Now the hard part comes. What do I do with the time I used to spend biking? What can I do to keep my metabolism up without doing more damage to the back and hip?

I was headed toward a marina to dwell on my sedentary state which had just been thrust upon me, when as I crossed over a bridge I notice a trail with some people and dogs running about. I made a u-turn and found myself at Purgatory Creek Park. Luckily my hiking shoes were in the back seat and I found my answer.

Purgatory Creek Park San Marcos TX

Purgatory Creek Park San Marcos TX

Walking — I could take an nice easy thirty minute stroll through the park.

It is a nice little park with hard packed trails for walking or riding a mountain bike. I could do thirty minutes at an extraordinarily slow pace (which might kill me because I’m rabbit like not turtle like) so that I would not stress the back and hip on the small boulder like rocks, but hopefully trick my metabolism into thinking I was being very active. I could do this. Thirty minutes.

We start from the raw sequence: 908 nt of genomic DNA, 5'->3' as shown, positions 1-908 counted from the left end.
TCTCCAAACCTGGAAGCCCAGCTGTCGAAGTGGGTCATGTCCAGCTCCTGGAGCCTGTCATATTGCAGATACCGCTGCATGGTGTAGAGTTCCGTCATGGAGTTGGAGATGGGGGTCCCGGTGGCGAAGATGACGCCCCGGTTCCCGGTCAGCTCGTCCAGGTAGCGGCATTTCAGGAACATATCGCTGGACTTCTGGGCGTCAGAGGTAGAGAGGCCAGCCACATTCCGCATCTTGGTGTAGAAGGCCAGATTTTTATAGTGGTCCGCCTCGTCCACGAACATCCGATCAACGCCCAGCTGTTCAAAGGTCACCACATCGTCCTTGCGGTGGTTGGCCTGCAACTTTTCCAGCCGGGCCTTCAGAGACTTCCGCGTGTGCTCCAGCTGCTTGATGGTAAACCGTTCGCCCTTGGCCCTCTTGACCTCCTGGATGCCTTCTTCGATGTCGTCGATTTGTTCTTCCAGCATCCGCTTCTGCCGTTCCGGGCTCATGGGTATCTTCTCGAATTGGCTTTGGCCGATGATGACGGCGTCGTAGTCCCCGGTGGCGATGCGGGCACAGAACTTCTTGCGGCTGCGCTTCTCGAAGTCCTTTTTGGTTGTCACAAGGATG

An hour and a half and 2 caches later (geocaching is fun — check it out), I was headed back home.

I would like to say I don’t hurt, but that would be a lie. I managed to walk 5 miles at a turtle’s pace, but entertained myself with the beautiful sunset views mom would have loved, and the hunt of caches. I day dreamed a little and came up with a couple great ideas for posts — this being one of them.

Overall, I feel mentally and emotionally better and my body doesn’t hurt as much as if I biked. So time will tell if I need to become a couch potato or if turtle is the way to go.